Egypt will be able to return to democracy and stability, Mohammed Elnawawy, the CEO of the Egypt Telecom has told CNBC, highlighting the promise of the country's large young population.
"We have the track record," he told CNBC Monday "If you look at the last 5,000 years you see that, as people, we are always able to get our acts together. We are naturally modest, we have never slipped into civil war."
In the last three years, Egypt has become embroiled in civil unrest as the Arab Spring has affected many nations in the region. In January 2011, widespread protests began against Hosni Mubarak's government, leading the president to resign soon afterwards.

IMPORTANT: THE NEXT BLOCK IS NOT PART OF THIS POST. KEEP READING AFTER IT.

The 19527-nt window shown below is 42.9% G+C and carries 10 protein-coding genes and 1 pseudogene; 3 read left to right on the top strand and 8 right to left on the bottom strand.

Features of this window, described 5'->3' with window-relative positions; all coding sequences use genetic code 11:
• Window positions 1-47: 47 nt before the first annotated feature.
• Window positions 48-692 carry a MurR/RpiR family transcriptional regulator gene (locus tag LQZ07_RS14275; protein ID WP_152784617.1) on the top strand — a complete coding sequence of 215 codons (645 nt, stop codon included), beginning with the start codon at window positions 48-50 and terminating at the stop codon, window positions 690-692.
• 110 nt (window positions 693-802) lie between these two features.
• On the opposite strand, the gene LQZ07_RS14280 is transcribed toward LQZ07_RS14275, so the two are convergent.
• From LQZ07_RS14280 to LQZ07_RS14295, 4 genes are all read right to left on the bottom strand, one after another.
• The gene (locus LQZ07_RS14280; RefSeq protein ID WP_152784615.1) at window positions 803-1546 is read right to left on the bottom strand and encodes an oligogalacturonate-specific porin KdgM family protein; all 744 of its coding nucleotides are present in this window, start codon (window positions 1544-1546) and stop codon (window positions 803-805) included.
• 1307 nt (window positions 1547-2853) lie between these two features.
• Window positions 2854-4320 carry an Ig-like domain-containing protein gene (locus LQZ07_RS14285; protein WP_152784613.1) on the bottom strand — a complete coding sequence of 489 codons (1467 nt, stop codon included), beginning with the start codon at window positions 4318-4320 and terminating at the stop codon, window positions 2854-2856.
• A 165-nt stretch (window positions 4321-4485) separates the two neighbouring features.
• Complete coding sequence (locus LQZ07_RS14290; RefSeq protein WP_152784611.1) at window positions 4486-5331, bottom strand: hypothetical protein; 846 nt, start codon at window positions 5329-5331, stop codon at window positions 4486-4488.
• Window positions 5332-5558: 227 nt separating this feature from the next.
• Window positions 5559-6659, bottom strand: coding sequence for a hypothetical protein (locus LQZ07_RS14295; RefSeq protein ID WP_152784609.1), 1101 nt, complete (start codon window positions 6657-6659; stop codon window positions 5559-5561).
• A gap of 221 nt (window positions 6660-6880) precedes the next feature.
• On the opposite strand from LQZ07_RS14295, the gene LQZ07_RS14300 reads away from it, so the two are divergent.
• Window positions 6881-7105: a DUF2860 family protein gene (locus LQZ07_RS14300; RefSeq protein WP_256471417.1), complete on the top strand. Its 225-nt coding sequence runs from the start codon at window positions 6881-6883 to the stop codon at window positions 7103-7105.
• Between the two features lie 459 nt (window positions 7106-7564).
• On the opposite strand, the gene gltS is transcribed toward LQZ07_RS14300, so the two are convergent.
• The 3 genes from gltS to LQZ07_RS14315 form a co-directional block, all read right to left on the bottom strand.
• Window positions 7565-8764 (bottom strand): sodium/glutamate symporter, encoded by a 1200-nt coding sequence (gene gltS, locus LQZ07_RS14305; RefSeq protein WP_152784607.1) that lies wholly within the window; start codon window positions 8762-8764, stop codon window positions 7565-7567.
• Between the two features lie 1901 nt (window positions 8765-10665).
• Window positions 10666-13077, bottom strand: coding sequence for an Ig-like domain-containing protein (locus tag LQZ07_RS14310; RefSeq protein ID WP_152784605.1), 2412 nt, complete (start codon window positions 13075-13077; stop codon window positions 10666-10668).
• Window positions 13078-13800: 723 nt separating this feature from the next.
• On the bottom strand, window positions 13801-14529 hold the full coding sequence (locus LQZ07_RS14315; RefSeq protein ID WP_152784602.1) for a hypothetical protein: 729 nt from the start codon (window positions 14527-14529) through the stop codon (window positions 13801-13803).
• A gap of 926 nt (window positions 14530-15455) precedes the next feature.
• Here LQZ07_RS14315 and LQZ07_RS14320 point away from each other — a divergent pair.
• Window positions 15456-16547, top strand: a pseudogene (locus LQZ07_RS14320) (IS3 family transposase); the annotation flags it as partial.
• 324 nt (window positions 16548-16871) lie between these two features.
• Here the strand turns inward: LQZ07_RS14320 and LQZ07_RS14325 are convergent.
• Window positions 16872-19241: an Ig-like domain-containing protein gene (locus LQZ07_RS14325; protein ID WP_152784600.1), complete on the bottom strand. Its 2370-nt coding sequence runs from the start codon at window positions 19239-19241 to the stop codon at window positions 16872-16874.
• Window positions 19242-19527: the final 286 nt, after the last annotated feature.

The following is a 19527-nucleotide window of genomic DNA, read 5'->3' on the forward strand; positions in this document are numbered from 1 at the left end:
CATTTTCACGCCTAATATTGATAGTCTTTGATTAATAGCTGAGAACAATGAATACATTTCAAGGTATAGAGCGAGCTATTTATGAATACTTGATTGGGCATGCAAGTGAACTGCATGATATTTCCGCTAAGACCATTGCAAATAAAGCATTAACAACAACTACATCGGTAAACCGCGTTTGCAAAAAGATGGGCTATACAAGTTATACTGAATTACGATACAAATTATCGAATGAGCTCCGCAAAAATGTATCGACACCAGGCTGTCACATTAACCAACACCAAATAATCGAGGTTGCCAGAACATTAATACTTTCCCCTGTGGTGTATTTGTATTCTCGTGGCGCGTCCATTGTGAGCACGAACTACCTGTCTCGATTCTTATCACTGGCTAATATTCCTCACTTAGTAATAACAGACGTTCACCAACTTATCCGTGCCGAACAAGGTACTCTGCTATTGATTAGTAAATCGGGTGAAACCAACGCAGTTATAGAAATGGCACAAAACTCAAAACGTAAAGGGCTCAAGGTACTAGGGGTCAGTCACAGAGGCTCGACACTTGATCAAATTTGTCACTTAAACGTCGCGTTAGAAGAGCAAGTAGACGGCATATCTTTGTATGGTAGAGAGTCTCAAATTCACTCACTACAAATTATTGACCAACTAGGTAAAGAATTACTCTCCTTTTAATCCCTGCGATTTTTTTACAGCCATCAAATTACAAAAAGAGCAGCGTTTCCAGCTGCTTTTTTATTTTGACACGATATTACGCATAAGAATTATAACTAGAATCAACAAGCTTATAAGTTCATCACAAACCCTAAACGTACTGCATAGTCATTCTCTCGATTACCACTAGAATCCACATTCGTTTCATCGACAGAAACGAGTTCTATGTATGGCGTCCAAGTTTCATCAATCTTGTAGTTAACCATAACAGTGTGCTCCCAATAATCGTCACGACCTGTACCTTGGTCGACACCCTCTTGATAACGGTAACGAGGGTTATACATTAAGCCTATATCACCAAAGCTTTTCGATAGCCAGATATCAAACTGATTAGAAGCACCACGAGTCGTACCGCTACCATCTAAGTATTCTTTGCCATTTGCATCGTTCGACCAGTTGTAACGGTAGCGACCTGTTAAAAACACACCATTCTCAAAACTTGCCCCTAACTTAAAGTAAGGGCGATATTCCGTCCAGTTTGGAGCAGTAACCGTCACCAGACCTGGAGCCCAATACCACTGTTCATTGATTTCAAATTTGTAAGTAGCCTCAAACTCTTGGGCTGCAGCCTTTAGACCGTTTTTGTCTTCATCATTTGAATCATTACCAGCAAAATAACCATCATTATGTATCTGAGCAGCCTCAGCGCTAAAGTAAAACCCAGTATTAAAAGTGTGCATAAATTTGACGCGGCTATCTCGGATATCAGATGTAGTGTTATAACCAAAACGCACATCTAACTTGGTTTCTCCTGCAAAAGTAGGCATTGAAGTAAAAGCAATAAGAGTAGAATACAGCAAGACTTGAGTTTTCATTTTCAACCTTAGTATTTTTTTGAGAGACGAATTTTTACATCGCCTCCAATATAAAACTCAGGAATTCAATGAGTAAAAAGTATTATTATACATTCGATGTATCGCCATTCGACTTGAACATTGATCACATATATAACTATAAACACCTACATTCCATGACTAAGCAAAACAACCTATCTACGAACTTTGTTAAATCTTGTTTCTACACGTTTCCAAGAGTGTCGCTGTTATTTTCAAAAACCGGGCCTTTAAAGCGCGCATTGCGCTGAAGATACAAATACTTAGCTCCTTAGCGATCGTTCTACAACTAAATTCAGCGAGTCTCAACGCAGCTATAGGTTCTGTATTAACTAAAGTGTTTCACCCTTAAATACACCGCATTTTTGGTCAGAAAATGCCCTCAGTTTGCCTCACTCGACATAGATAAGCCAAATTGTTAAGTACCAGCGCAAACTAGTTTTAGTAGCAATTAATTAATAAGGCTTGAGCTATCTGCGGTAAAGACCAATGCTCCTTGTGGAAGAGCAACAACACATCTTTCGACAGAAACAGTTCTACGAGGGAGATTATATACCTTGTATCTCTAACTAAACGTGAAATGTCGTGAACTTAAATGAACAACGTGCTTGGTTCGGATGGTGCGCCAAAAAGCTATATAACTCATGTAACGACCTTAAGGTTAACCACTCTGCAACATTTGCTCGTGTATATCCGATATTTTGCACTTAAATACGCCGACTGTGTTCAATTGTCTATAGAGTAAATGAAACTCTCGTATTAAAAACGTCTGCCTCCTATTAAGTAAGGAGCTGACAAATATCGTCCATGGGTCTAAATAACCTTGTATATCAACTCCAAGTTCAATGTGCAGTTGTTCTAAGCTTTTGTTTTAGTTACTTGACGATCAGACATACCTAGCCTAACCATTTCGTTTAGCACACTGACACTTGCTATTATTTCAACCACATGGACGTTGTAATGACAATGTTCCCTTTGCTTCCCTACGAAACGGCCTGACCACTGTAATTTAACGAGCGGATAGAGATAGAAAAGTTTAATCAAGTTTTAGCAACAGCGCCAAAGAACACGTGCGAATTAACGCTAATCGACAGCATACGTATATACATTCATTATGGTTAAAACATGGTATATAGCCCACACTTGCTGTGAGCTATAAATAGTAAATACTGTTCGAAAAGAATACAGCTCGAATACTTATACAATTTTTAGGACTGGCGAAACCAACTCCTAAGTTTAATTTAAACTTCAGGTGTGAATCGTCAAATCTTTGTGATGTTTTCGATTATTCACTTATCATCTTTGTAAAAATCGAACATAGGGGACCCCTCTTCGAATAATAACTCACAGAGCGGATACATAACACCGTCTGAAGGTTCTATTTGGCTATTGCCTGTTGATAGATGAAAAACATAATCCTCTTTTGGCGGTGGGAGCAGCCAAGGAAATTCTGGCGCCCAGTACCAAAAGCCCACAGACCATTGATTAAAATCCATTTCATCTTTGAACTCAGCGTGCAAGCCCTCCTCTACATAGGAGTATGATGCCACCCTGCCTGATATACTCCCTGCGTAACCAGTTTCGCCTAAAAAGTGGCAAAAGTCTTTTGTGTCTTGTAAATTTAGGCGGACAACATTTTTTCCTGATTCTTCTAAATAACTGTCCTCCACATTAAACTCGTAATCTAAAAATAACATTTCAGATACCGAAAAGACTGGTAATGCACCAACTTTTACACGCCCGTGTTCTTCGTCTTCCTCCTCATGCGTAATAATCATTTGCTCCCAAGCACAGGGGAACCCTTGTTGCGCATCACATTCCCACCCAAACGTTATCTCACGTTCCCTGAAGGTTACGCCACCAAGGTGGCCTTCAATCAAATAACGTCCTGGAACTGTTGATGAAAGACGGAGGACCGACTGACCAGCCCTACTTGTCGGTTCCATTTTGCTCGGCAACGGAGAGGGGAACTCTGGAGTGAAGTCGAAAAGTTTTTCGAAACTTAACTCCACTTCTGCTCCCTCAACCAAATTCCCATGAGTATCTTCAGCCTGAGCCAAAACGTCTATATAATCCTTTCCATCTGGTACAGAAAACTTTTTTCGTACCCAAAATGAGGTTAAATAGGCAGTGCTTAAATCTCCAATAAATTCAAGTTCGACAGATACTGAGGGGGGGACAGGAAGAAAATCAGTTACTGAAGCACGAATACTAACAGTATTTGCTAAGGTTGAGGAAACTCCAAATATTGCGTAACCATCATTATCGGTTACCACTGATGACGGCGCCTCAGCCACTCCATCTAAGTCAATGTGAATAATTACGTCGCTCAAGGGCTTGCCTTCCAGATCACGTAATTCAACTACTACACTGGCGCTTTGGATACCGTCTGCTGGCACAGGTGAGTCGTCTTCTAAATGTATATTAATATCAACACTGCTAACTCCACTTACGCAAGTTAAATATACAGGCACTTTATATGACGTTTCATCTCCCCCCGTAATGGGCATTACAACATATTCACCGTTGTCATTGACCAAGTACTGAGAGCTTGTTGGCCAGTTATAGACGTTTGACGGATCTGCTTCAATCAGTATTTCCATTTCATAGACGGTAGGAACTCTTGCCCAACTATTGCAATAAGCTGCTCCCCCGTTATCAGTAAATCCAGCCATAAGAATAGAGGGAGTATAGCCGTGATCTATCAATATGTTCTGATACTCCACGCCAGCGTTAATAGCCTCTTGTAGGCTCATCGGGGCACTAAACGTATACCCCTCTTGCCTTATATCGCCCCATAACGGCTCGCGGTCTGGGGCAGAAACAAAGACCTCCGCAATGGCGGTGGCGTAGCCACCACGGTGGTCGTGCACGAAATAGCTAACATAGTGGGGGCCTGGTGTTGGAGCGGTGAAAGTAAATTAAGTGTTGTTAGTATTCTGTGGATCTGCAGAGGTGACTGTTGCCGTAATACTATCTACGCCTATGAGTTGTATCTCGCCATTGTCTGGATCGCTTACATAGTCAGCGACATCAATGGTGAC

In 2013, Egypt's first freely elected head of state, Mohamed Morsi was also ousted after mass protests against his rule. Egyptians are due to vote on a new constitution this week which could pave the way for fresh presidential elections as well as stripping out Islamist language associated with the Muslim Brotherhood and Morsi's rule.
Media reports suggest that Egypt's army chief, General Abdel Fattah al-Sisi, will underline his intentions to run for president -- while Morsi's Muslim Brotherhood supporters accuse the army of staging a coup.